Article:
Latest Kaiser Health News Stories
Sixty-eight percent of those 65 and older take vitamin supplements. Much of what we once believed about the benefits is wrong.
Treatment has been terminated for some seniors because therapists told them they weren’t making enough progress or that they had reached their annual limit. We examine the treatment benefits and the barriers under Medicare’s coverage rules for therapy.
Last month’s budget deal means Medicare beneficiaries are eligible for physical and occupational therapy indefinitely. Plus, prescription drug costs will fall for more seniors.
A new study shows that educational sessions about high blood pressure at African American barbershops, coupled with prescribing and helping to manage medication, reduced hypertension rates significantly.
A Bay Area public health campaign harnesses the power of poetry to confront the root causes of a diabetes epidemic that is disproportionately hitting minority youth and those from low-income homes.
Public health agencies are set up to regulate easily controlled sources of air pollution. Wildfire smoke presents a different set of expensive challenges.
The effort, overseen by the county’s health services department, aims to improve care for a population with high rates of chronic disease, mental illness and drug addiction.
A new study followed patients with severe chronic pain for a year and found that opioids relieved pain and increased function no better than common drugs like acetaminophen and lidocaine. But the opioids carry the risk of more serious side effects, including addiction and death.
Saving the lives of people with the bleeding disorder can require high doses of expensive blood-clotting factor. Taxpayers foot much of the bill as manufacturers profit enormously.
Agencies sometimes turn away Medicare beneficiaries with chronic health problems by incorrectly claiming Medicare won’t pay for their services, say patient advocates.
Research shows that living in more affluent, less segregated neighborhoods can improve health problems like asthma and high blood pressure. Communities around the country are experimenting with moving some families to boost their health.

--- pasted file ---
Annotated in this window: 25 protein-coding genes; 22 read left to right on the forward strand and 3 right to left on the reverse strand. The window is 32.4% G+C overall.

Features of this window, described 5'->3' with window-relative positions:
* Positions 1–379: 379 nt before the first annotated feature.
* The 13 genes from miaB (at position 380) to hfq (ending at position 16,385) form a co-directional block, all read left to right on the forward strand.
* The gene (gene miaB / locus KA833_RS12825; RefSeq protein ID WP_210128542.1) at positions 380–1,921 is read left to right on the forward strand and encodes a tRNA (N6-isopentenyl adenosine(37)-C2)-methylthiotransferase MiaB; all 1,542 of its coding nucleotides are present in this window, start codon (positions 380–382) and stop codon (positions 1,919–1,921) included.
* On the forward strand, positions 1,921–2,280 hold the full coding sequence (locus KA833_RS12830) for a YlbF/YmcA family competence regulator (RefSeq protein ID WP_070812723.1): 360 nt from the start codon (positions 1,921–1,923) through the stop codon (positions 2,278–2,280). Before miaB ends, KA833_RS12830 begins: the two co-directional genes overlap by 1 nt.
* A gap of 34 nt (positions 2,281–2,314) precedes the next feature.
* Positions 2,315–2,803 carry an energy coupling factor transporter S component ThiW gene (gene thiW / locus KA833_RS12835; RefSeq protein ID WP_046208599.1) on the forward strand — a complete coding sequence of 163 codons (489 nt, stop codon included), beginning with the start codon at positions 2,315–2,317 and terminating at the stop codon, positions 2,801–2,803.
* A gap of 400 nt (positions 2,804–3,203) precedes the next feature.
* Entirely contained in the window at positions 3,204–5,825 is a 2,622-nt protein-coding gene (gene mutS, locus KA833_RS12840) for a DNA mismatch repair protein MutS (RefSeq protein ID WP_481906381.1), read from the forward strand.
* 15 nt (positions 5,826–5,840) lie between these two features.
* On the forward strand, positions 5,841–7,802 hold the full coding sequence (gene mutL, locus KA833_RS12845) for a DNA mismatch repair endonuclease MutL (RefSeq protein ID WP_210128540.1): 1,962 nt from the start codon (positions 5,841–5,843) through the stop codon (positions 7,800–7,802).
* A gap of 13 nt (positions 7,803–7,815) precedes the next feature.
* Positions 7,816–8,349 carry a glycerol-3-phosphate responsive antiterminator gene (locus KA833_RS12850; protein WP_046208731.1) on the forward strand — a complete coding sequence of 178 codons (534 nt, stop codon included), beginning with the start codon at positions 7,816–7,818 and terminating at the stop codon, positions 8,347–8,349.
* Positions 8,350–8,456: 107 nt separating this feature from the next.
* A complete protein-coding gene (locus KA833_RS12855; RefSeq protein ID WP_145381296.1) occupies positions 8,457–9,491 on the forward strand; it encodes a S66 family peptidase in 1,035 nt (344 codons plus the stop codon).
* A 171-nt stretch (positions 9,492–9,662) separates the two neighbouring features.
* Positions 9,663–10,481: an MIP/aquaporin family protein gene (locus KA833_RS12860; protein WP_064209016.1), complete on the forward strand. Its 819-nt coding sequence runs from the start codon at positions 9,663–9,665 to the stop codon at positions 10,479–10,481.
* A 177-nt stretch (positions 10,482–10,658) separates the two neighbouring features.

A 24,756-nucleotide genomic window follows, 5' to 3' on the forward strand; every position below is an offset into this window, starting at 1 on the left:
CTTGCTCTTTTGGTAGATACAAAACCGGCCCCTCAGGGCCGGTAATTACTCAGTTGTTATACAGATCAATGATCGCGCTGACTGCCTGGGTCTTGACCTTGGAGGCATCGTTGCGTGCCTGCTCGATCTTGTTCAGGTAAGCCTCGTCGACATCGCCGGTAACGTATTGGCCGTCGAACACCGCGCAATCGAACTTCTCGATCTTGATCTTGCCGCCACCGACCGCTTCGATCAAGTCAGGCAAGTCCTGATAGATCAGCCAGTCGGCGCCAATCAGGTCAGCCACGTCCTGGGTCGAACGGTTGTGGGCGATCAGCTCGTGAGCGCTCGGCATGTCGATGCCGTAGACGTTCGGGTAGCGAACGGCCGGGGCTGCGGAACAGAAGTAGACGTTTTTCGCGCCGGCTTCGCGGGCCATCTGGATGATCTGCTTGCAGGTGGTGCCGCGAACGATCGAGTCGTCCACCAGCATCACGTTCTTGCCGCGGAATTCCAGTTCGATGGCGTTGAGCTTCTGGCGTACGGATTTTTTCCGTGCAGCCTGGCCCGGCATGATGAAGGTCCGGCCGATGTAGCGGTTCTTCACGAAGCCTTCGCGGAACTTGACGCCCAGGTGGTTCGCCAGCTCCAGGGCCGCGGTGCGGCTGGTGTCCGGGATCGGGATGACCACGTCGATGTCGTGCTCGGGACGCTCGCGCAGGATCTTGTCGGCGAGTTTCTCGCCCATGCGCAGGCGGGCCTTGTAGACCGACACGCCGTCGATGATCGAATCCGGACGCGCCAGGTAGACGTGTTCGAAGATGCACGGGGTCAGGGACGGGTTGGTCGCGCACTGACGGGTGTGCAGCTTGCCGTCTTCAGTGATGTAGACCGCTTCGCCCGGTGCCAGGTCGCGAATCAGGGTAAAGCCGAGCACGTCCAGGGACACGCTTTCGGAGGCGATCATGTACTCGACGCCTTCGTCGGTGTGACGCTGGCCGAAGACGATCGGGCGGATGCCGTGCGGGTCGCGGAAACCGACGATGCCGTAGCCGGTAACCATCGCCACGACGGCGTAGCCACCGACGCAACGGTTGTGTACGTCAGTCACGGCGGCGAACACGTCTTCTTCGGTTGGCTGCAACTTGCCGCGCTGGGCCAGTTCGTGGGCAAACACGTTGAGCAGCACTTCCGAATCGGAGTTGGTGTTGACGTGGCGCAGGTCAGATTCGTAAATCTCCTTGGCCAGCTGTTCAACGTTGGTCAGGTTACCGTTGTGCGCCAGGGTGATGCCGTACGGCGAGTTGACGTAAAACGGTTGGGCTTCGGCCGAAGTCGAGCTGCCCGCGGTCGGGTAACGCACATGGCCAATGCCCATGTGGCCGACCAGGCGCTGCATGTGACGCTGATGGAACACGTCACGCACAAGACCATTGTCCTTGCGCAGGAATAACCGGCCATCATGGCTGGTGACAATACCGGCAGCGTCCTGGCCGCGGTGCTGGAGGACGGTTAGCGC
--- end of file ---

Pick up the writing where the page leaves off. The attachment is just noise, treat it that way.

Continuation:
Doctors are advising patients to be sure to fill medication orders now or are giving away drugs to make sure children have enough if their insurance disappears.
Kaiser Health News gives readers a chance to comment on a recent batch of stories.
Drugs that treat rheumatoid arthritis started out costing about $10,000 a year. Ten years later, they list for more than $40,000.
As biosimilar products reach the market and rival more established RA treatments, the players are exploring legal challenges involving antitrust and anti-competitive behavior.
Harvesting U.S. crops has been left to an aging population of farmworkers whose health has suffered from decades of hard labor. Older workers have a greater chance of getting injured and of developing chronic illnesses.
The painful condition caused by the chickenpox virus will strike 1 in 3 Americans during their lifetimes — most between ages 60 and 70, but those in their 50s have reason to arm themselves.
Overtreatment of breast cancer and other diseases is pervasive, burdening patients and the health care system with enormous costs and needless suffering.
After weathering the catastrophe in New Orleans 12 years ago, Dr. Ruth Berggren moved to Texas, where she again finds herself in the center of a hurricane crisis. In a Q&A, she draws parallels between the harrowing events and pinpoints risks in Harvey’s aftermath.
Death rates for older adults with asthma run five times higher than younger people, and serious complications are far more common.